How to quit smoking

Some researchers claim that nicotine is more addictive than heroin – you’ve seen the pictures on the cigarette packages, you’ve received countless warnings, you’ve probably even tried quitting before. It’s hard! But not impossible, so here’s what you can do.

Chances are pretty good that if you’re reading this article you’re probably a smoker. And whether you are a smoker who is trying to quit, a smoker who is thinking about quitting, or even a smoker who has no intentions of quitting, this is a good place to start.

Know your options

The first and most important step is to decide what method of quitting is going to work best for you. With countless different methods out there right now, including nicotine replacement therapy (ie. the patch, Nicorette gum etc.), hypnosis, prescription drugs, and cold turkey, choosing how you will quit is a daunting task.

Krista Bennett from the Canadian Cancer Society’s Smokers Helpline, advises consulting your physician as well as one of their quitting specialists.  Canadian Cancer Society’s Smokers Helpline is a free confidential service available by phone, text, or online, to those who are quitting smoking.

Bennett says that nicotine replacement therapy combined with supportive counseling appears to be one of the the most successful methods of quitting.

Set the date carefully

“Set a quit date and mark it on your calendar,” advises Bennett, who says that having a date fixed in your mind often helps smokers to mentally prepare for the process of quitting and encourages them to  cut down their habit leading up to their quit date. Bennett advises that the day be picked specifically so  there is nothing stressful or prominent happening that could cause you to cave.

“When I finally decided that I was going to quit [smoking] I chose the day exactly one week after my last university exam,” said 26-year old Melanie, a smoker of six years who kicked the habit two years ago in June. “This way all the stress from those last few months was gone, but I was still able to go out and enjoy my post-exam celebrations in that week in between finishing school and quitting. And it worked.”

Get support

As soon as you have your date set, your next step is to start telling people about it. Making sure that your friends, family and co-workers know your quit date will hold you accountable, but will also prepare those around you for the process when you may not be in the best mood (to say the least).

“The first people I told were my parents and my sister,” said Melanie. “I knew they would be my strength through it all and they were. They jumped right on board with me, and my dad, who was a casual smoker himself, agreed to join me in quitting so we’d have that moral support. They were all really great. And now my dad and I have both been smoke-free for nearly two years.”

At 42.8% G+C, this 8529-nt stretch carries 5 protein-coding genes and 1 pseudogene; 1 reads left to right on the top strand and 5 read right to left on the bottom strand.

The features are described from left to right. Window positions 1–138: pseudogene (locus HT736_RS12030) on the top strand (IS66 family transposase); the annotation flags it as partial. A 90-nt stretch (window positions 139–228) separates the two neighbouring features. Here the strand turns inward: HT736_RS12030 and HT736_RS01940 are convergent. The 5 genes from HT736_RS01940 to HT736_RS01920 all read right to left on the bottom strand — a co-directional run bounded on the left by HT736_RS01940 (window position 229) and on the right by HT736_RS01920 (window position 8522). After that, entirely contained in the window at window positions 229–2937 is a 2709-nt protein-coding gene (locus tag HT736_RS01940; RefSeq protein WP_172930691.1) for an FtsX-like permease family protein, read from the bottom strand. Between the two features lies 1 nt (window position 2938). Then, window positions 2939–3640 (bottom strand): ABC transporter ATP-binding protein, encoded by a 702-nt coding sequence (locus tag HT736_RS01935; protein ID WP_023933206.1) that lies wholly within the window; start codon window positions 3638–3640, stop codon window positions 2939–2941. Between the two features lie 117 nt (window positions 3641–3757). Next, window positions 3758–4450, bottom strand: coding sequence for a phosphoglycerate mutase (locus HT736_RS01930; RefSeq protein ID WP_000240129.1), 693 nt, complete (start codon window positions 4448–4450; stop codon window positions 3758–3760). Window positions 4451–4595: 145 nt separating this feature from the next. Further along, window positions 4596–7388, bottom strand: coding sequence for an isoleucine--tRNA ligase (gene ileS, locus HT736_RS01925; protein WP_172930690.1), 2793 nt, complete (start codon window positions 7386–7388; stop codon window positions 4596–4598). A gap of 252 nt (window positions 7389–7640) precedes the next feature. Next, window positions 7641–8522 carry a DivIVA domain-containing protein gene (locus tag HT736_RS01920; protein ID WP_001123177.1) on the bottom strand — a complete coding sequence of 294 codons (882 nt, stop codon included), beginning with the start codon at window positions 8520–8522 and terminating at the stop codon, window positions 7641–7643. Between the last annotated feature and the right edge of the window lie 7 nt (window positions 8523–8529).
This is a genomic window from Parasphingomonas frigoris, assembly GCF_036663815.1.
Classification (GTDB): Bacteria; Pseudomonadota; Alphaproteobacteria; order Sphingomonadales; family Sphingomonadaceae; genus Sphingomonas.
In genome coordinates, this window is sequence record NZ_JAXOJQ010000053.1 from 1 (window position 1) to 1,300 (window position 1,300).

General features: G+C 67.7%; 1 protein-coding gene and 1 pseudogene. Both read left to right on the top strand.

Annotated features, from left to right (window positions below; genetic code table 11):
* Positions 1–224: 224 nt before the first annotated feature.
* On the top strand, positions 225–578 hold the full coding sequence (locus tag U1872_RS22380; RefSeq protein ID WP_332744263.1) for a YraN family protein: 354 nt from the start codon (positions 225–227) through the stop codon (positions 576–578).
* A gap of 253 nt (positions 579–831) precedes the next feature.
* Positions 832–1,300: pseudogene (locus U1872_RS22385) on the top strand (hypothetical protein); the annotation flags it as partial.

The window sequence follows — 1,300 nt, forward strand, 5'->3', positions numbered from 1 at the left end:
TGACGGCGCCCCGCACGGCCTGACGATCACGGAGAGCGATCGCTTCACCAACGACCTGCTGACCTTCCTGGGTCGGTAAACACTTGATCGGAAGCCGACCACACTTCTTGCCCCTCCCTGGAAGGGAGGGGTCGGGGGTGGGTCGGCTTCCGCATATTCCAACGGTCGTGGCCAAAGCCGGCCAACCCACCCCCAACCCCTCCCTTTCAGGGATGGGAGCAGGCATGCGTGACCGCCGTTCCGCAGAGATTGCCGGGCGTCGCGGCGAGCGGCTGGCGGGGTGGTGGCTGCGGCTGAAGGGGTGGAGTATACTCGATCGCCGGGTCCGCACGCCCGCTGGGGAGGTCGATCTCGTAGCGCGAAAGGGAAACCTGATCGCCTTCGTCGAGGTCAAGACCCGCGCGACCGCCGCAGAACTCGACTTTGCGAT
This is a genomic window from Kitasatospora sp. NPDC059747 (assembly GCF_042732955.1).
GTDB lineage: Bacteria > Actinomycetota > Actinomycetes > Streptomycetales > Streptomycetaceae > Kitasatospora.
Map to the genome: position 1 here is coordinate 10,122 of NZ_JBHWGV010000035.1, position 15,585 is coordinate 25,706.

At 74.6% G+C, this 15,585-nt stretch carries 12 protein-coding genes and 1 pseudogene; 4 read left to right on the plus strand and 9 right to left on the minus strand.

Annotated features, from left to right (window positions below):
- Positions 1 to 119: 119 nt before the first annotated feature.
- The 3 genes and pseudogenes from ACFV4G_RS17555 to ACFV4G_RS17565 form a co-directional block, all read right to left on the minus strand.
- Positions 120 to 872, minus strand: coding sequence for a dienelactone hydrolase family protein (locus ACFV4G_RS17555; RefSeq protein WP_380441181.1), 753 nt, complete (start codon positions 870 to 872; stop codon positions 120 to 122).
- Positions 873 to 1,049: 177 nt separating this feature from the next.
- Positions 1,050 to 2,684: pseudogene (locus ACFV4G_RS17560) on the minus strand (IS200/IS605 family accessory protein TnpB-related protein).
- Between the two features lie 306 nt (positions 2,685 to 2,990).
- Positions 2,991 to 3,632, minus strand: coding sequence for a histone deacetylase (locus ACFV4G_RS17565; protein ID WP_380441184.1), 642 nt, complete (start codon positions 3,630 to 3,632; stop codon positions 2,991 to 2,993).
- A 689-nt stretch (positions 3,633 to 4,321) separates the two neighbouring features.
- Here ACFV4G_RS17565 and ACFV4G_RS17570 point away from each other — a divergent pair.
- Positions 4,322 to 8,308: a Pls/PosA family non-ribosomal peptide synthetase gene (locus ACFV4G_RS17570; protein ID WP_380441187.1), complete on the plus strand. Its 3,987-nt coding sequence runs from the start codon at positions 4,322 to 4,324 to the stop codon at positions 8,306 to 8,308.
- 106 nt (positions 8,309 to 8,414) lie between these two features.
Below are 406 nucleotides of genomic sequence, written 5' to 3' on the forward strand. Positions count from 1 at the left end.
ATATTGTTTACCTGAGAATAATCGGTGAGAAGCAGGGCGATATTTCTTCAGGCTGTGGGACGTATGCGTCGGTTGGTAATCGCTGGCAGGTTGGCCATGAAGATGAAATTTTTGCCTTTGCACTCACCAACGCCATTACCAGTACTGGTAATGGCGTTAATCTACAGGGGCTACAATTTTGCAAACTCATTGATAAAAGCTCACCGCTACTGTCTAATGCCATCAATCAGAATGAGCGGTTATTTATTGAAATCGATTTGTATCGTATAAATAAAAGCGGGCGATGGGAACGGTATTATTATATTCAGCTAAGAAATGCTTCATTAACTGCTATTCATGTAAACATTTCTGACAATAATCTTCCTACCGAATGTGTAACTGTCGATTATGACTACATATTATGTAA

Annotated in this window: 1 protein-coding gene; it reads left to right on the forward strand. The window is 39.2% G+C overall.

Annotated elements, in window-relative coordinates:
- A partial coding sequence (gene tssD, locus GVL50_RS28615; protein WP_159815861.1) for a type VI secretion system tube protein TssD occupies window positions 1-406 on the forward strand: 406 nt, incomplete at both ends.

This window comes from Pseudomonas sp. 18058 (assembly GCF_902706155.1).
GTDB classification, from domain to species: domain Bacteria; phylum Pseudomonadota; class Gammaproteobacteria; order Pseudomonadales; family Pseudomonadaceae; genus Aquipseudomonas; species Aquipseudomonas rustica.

Have an action plan

“I scoured websites for different ways to deal with cravings,” said Melanie. “I figured out what my weak spots were and I figured out ways I would deal with each of them.”

For Melanie those weak spots were her morning coffee break and driving in her car. “I loved smoking when I was driving, and since my job involved a 45-minute commute every day I knew it was going to become one of my biggest obstacles,” she said. So after cleaning her car to get rid of the smell, Melanie bought a bag of sugar free mints and dumped them into her centre console where she used to leave her cigarettes.

“Every time I felt myself needing to reach there for my pack I would grab a candy and suck on it. By the time it was gone my craving would have passed and the minty taste in my mouth was so much better than the taste of cigarettes.”

At the Smokers Helpline they enlist the “Four D’s” to help combat cravings. “When someone is experiencing really bad cravings we give them the four D’s, which are Delay, Distract, Drink water, and Deep breathing,” explains Bennett. “It works because it is easy to remember, even at the worst of times.”

If at first you don’t succeed…

The old adage stands true here. If you slip up and find yourself smoking, do not be discouraged. Take pride in knowing that you took the first steps towards becoming a non-smoker and be confident in the fact that you will succeed when you are truly ready to do so.

“It took me three serious attempts to completely give [smoking] up,” said Melanie, who cited a poor support system (she didn’t tell her family about her quitting until her last attempt) and a lack of preparedness for her relapses. “The last time was different. I just knew that this was going to be it for me. I knew I was 100% ready to never smoke again…When you are really, truly ready to quit you will know it. It won’t make it any easier to succeed but, for me at least, it kept my will power stronger and that made a world of difference.”

The Canadian Cancer Society’s Driven to Quit Challenge is on now. Sign up at www.driventoquit.ca before February 28 and stay tobacco-free for the month of March for your chance to win a Ford Escape Hybrid.

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